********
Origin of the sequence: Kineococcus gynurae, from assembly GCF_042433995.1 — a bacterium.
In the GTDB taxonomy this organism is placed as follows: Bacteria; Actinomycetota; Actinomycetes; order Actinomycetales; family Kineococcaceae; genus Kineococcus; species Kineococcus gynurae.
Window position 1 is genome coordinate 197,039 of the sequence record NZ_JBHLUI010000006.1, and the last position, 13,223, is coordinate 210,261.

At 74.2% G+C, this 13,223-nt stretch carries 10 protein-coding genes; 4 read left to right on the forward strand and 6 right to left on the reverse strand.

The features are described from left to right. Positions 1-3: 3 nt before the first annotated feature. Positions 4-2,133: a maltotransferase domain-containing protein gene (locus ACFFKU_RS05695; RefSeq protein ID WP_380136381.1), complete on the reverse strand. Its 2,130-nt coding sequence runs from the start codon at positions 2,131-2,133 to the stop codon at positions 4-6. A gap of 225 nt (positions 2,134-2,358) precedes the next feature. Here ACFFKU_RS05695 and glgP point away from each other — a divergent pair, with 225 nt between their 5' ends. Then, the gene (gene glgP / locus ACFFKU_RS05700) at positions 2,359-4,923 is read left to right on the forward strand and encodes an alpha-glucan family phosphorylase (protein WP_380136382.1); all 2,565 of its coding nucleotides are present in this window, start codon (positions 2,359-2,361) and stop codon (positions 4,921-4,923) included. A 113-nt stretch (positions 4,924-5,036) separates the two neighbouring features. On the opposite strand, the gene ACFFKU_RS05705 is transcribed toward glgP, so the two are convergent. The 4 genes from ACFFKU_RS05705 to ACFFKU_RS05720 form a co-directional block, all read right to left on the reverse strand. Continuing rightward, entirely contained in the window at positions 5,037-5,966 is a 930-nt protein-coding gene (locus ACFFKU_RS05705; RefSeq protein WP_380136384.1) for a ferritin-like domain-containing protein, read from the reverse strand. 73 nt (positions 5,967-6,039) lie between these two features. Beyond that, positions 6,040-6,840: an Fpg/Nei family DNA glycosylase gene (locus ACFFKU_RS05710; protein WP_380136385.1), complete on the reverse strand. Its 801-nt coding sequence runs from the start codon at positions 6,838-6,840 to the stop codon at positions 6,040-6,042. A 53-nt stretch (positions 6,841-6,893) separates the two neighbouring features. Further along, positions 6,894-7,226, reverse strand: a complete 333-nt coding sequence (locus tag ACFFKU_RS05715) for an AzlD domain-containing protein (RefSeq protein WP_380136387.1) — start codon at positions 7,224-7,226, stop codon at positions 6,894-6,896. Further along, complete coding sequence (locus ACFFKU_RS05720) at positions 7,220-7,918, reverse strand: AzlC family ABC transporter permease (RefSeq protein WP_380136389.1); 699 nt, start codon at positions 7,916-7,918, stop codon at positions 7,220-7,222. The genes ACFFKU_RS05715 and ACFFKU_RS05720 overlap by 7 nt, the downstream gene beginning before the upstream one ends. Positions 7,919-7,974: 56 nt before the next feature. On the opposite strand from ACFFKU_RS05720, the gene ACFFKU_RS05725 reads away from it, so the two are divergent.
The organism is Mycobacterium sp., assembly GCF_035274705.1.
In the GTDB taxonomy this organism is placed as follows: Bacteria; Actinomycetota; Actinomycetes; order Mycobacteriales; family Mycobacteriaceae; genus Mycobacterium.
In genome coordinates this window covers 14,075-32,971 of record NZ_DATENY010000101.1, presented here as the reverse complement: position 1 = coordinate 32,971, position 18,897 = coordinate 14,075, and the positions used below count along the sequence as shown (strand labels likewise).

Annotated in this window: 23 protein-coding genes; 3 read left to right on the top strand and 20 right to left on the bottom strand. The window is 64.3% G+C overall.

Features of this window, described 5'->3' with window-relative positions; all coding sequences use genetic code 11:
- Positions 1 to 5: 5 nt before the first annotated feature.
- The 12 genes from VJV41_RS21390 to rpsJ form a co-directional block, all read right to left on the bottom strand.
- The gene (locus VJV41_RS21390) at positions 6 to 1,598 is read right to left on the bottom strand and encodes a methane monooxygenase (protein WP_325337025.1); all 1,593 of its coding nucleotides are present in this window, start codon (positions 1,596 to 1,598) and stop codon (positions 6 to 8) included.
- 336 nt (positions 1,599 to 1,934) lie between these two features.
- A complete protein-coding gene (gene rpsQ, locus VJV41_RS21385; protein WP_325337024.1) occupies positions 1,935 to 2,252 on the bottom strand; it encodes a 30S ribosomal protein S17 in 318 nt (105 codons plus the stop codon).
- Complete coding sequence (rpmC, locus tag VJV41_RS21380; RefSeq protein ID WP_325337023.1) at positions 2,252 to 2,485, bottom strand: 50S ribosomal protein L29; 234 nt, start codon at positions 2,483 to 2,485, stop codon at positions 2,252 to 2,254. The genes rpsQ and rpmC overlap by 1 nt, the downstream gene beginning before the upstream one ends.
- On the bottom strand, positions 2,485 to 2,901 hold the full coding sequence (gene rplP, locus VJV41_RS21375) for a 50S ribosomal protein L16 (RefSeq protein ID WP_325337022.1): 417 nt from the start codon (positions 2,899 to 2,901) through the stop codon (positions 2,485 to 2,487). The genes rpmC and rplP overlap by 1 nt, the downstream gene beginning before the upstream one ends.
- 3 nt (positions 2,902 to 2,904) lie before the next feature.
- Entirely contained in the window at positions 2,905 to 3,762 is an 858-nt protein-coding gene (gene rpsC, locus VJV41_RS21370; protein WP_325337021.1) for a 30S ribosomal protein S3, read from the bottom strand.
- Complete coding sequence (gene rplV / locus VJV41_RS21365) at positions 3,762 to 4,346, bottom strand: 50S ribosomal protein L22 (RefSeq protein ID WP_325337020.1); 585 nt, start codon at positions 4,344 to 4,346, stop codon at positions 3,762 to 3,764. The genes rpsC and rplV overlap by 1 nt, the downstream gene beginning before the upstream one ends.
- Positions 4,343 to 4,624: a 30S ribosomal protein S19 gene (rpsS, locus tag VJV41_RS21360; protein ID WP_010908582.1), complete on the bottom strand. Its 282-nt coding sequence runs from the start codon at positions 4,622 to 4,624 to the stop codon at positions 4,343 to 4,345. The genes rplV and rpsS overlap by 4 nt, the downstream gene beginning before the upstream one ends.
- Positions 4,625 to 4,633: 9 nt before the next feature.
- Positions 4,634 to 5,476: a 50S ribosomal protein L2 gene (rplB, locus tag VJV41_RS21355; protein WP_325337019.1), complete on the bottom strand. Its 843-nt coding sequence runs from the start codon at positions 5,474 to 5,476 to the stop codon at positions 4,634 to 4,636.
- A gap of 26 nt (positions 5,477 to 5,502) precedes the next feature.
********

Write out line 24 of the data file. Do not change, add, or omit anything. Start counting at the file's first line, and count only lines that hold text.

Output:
- A gap of 26 nt (positions 5,477 to 5,502) precedes the next feature.